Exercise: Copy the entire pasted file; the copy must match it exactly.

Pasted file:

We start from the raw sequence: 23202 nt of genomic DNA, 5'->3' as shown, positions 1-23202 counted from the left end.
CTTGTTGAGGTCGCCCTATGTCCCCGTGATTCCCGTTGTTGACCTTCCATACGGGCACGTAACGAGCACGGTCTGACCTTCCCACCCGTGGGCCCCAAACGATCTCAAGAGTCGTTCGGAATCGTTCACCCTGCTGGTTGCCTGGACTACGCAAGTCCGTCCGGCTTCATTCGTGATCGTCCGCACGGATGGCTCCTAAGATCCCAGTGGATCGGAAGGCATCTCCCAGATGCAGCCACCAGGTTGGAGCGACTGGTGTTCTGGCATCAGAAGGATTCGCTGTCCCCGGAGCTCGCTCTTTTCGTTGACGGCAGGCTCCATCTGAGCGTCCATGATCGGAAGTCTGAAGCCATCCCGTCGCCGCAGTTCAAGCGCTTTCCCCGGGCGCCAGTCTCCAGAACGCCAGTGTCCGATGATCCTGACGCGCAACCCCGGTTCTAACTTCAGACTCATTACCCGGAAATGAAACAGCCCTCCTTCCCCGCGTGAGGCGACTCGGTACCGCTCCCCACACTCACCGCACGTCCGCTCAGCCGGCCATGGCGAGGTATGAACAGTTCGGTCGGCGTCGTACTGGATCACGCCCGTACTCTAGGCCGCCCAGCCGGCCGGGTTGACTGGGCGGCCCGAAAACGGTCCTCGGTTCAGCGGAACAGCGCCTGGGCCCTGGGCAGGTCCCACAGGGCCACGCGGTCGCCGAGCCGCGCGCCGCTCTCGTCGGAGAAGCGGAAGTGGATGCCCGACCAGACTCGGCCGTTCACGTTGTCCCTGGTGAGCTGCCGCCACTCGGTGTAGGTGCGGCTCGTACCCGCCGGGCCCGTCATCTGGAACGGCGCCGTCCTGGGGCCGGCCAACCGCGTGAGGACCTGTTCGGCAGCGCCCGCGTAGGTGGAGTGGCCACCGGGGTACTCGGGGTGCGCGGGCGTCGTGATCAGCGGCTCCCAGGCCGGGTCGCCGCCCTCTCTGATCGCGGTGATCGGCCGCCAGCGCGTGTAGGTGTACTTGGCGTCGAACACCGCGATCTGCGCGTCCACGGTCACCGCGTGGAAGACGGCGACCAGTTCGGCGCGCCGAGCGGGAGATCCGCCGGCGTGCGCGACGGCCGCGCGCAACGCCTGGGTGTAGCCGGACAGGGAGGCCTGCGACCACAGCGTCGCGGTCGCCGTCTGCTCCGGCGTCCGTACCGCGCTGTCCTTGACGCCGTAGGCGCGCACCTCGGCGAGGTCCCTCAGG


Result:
We start from the raw sequence: 23202 nt of genomic DNA, 5'->3' as shown, positions 1-23202 counted from the left end.
CTTGTTGAGGTCGCCCTATGTCCCCGTGATTCCCGTTGTTGACCTTCCATACGGGCACGTAACGAGCACGGTCTGACCTTCCCACCCGTGGGCCCCAAACGATCTCAAGAGTCGTTCGGAATCGTTCACCCTGCTGGTTGCCTGGACTACGCAAGTCCGTCCGGCTTCATTCGTGATCGTCCGCACGGATGGCTCCTAAGATCCCAGTGGATCGGAAGGCATCTCCCAGATGCAGCCACCAGGTTGGAGCGACTGGTGTTCTGGCATCAGAAGGATTCGCTGTCCCCGGAGCTCGCTCTTTTCGTTGACGGCAGGCTCCATCTGAGCGTCCATGATCGGAAGTCTGAAGCCATCCCGTCGCCGCAGTTCAAGCGCTTTCCCCGGGCGCCAGTCTCCAGAACGCCAGTGTCCGATGATCCTGACGCGCAACCCCGGTTCTAACTTCAGACTCATTACCCGGAAATGAAACAGCCCTCCTTCCCCGCGTGAGGCGACTCGGTACCGCTCCCCACACTCACCGCACGTCCGCTCAGCCGGCCATGGCGAGGTATGAACAGTTCGGTCGGCGTCGTACTGGATCACGCCCGTACTCTAGGCCGCCCAGCCGGCCGGGTTGACTGGGCGGCCCGAAAACGGTCCTCGGTTCAGCGGAACAGCGCCTGGGCCCTGGGCAGGTCCCACAGGGCCACGCGGTCGCCGAGCCGCGCGCCGCTCTCGTCGGAGAAGCGGAAGTGGATGCCCGACCAGACTCGGCCGTTCACGTTGTCCCTGGTGAGCTGCCGCCACTCGGTGTAGGTGCGGCTCGTACCCGCCGGGCCCGTCATCTGGAACGGCGCCGTCCTGGGGCCGGCCAACCGCGTGAGGACCTGTTCGGCAGCGCCCGCGTAGGTGGAGTGGCCACCGGGGTACTCGGGGTGCGCGGGCGTCGTGATCAGCGGCTCCCAGGCCGGGTCGCCGCCCTCTCTGATCGCGGTGATCGGCCGCCAGCGCGTGTAGGTGTACTTGGCGTCGAACACCGCGATCTGCGCGTCCACGGTCACCGCGTGGAAGACGGCGACCAGTTCGGCGCGCCGAGCGGGAGATCCGCCGGCGTGCGCGACGGCCGCGCGCAACGCCTGGGTGTAGCCGGACAGGGAGGCCTGCGACCACAGCGTCGCGGTCGCCGTCTGCTCCGGCGTCCGTACCGCGCTGTCCTTGACGCCGTAGGCGCGCACCTCGGCGAGGTCCCTCAGG